Offline MB123

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I would expect him to have the courage. That is his job.

Offline HIP2BSQRE

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People may expect Mike to change his mind--but think where he is at?  He has put his job on the line that Ares is the way to go.  No-one likes admitting mistakes--especailly mistakes that cost billions of dollars and will last for the 20-30 years.  If he accepts Direct---people might say why did you not change sooner, or why did you not really analyize it in the ESAS report?  So what can he do?  Maybe he'll be right---he is willing to take that chance.  In 2015, we may know if he was right or wrong.  If he is wrong, history will not be so kind to him---but by then too late and serverl billion dollars will have been spent.    If someone asked you to "fall" on your sword for the good of the company, and good many of us would not--we would bring the whole company down--in the this case NASA's manned spaceflight.

I am not totly convinced that Direct is NASA's magical answer.  A good LEADER, not manager is willing to listen and evalute alternative approaches--an will LEAD.  That what makes the differance between a manager and LEADER.   Mike might have been a good manager for NASA, but it this aspect he has not LEAD!

Offline Jeff Lerner

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History will  only judge Mike Griffin's time as Nasa's Administrator in a favourable light if he significantly reduces the gap between the end of the Shuttle Program and Cx. If that's Ares, fine...if it's DIRECT, thats fine as well. Mike Griffin's primary job is to convince Congress to fund NASA's programs. If he can't get the funding to accomplish his programs, he should revisit his plans and look for alternatives....otherwise he will have failed NASA.

Offline Avron

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Wildthing - 1/4/2008  10:28 PM

History will  only judge Mike Griffin's time as Nasa's Administrator in a favourable light if he significantly reduces the gap between the end of the Shuttle Program and Cx. If that's Ares, fine...if it's DIRECT, thats fine as well. Mike Griffin's primary job is to convince Congress to fund NASA's programs. If he can't get the funding to accomplish his programs, he should revisit his plans and look for alternatives....otherwise he will have failed NASA.


Gaps getting wider, time is a ticking and yes, money is flowing.. History may not be very kind to Dr Griffin, but all that cashflow without the need to deliver a usable item is the Key to all this Eh attachment to a system that thus far has failed to provide much in the way of confidence based on views expressed here and elsewhere.  At the end of the day Dr Griffin may well find himself in a "favorable light" for a few, but I would doubt many would be trilled by his Management or his ability to lead.

Offline Nathan

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Folks,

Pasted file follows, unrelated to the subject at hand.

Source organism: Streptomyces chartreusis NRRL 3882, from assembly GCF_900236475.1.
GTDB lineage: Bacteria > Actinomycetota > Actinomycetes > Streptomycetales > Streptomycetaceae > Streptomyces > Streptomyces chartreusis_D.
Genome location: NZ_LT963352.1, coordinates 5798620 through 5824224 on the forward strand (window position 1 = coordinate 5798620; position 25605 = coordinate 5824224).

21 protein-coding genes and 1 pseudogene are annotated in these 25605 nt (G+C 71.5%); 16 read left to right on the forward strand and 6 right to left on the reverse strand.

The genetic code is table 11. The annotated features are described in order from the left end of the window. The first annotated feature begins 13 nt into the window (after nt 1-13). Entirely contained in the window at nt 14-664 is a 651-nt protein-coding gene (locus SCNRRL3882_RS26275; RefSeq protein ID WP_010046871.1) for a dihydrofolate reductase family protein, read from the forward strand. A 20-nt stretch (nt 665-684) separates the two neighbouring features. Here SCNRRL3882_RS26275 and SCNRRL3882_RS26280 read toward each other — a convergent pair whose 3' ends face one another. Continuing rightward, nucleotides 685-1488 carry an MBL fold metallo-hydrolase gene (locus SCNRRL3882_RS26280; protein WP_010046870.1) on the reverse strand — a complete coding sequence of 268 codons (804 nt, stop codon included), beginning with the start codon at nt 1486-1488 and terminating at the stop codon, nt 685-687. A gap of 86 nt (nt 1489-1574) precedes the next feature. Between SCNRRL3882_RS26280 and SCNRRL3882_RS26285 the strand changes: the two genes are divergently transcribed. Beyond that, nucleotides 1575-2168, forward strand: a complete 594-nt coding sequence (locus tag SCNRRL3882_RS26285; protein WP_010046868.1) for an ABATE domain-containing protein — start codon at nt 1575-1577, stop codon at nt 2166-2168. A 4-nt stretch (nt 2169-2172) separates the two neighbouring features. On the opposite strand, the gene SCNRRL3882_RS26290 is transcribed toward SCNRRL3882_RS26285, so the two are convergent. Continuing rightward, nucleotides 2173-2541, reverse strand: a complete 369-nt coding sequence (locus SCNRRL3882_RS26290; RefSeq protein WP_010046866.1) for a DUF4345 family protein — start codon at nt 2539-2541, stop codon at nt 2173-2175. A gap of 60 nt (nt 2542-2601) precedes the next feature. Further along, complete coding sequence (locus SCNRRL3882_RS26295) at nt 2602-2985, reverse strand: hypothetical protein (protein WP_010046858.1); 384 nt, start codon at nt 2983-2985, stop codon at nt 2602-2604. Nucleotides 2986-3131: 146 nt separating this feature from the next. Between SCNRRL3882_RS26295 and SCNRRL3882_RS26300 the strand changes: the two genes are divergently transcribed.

Congress will not choose one or the other proposal as they are not qualified to do so. They have an agency set up to do the analysis and report to them - that's NASA. The only thing that Congress could realistically do is say to NASA that it's budget is going to be flat for the next five years and that any VSE architecture should take that into account. Budget realism is the key here.
Given finite cash, if we want to go to Mars then we should go to Mars.

Offline renclod

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jkumpire - 2/4/2008  2:32 AM
... a very simple question ... why is it that NASA sticks with Ares?

NASA has a plan that fits a mission.

The mission is complex. Every time we bring up "an alternative" we must consider the entire complexity of the mission.

1/ Provide crew transport to ISS. Do it with a minimalistic system, but don't forget to assure  the 6 months life boat. Do not expand into ISS cargo transport - there is another venture for that called COTS. Do not expand into prolonged/augmented ISS operations. We have international obligations but enough is enough.

2/ Provide capability for lunar outpost support. Do not ignore the profound implications of this mission. Surface systems (as cargo) must be expedited and landed without crew, in preparation of long duration crew missions and in critical support of such outpost while manned. Cargo (outpost support) must be expedited in a simple and reliable manner - EOR/LOR/libration points rendezvous and assembly must be avoided. The requirement is for xx tons landed on the Moon in one package.

3/ Design a lunar manned transport system combining item 1/ crew transport and item 2/ cargo transport.



Offline jkumpire

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Men,

It has been a great conversation so far...

Nathan, in defense and space issues there has been times in the past where Congress has affected policy, for good and ill, even if it is out of its league in making decisions. That is the power of the purse, and the power of the voting public, and you wouldn't want it any other way.  We cannot live in Plato's Republic.

Asking questions of Federal agencies like NASA when money is involved is like hitting a cow with a cattle prod, something happens in response (usually). Unlike other programs that have massive amounts of big spending lobbyists and politicians who are tied to its success, NASA is not real big on the pecking order. It has to win fights for money, so it has to respond to legit questions about it's plans and projects.